Judi's Journal 8-16-2013

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Jewish wisdom and sayings

By Judi Siegal

(For Carol: A doggone good friend)
You can always tell a lot about a people by their sayings. Our American culture is so peppered with expressions and borrowed slang from the many cultures that have thrived on our shores that it is sometimes hard to get back to the source and capture the true essence of the expression or saying. As Americans, we love to put our own stamp on our words, combining endings and “foreign sounding” syllables to English words. So we have coined “el cheapo” (a bargain) fashionista (a stylish lady) “fancy, schmancy” (so what if it is really over done!), the first two have Spanish-Latino origins, the latter, Yiddish.
Speaking of Yiddish, there are many expressions and sayings worthy of note. As we will see, they reflect the character, aspirations, frustrations and religion of the Jewish people.  They are true folk sayings and maybe not sanctioned by the rabbis or written in the Torah but certainly hold meaning and inspiration. Many are borrowed from the cultures and societies where Jews have lived for centuries, others are purely Jewish and reflect Jewish values and ethics.
In times of persecution and discrimination, being assertive and creative were ways to survive in a hostile society. So we have these wisdoms to impart: Nerve succeeds! And, If you want to, you can move the whole world. And this little gem about the power of women: If your grandmother had a beard, she’d be your grandfather!”
Jewish parents are noted for their devotion to their children. It is Jewish tradition to see the customs and culture of the Jewish people passed on to the next generation. The following sayings seem to support these principles: Small children don’t let you sleep, big children don’t let you rest. And be careful what you say in your homes: The talk of a child in the street is the talk of his father and mother at home. And we have this truism for the maturing that mothers do: One mother achieves more than hundred teachers. Also, It’s hard to raise sons, much harder to raise daughters. As for growing up and taking responsibilities, we have: If you’re still a child at twenty, you’re an ass at twenty-one. And having children at all, poses problems: Small children, a headache, big children, heartache. And in a role reversal, we have this gem: Parents used to teach their children to talk; now children teach their parents to keep quiet. As for the value of education, one Jews prize highly, I offer: One who teaches a child is as if he has created him.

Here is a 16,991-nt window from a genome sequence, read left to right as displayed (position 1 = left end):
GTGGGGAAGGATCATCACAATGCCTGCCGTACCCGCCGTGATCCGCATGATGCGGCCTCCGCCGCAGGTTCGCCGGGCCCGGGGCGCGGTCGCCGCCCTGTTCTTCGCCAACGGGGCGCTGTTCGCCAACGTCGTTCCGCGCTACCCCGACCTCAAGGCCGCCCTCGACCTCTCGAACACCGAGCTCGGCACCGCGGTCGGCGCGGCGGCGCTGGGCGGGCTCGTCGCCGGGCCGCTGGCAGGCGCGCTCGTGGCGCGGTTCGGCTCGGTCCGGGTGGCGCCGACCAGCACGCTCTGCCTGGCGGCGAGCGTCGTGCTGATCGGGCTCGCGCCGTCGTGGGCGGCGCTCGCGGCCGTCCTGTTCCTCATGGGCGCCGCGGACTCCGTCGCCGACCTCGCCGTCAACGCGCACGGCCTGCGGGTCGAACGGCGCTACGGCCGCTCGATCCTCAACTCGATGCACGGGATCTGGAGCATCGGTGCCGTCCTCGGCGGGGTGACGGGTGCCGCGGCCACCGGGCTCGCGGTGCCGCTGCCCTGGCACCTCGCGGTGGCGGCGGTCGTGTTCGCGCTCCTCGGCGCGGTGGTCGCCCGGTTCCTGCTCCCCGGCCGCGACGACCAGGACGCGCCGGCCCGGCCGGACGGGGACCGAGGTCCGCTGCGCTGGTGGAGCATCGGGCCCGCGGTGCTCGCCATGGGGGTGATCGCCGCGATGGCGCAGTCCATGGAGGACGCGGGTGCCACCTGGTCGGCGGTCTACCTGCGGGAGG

In general, Jews tend to be pretty optimistic about life. This too shall pass is a common expression with the hope of a brighter day dawning soon. When it comes to dealing with life and getting along with others, these little wisdoms come to light: Not all you know, may you say; For the disease of stubbornness, no cure exists; Experience is what we call the accumulation of our mistakes and Easy to promise, hard to fulfill. As for knowing when to keep quiet and listen, I just love these two little gems: God gives us two ears and one mouth so that we may hear more and talk less and He who is aware of his folly is wise. Then there is A wise man hears one word and understands two. If we could only keep these ideas in mind when dealing with situations, how much easier our lives would be!
Next time you are looking for a good phrase or expression to make your point, you might want to pool from my little showcase list. Keep in mind: One is greeted according to one’s garb, bidden farewell according to one’s wisdom. And remember the best saying of all: The heart is small but embraces the whole world.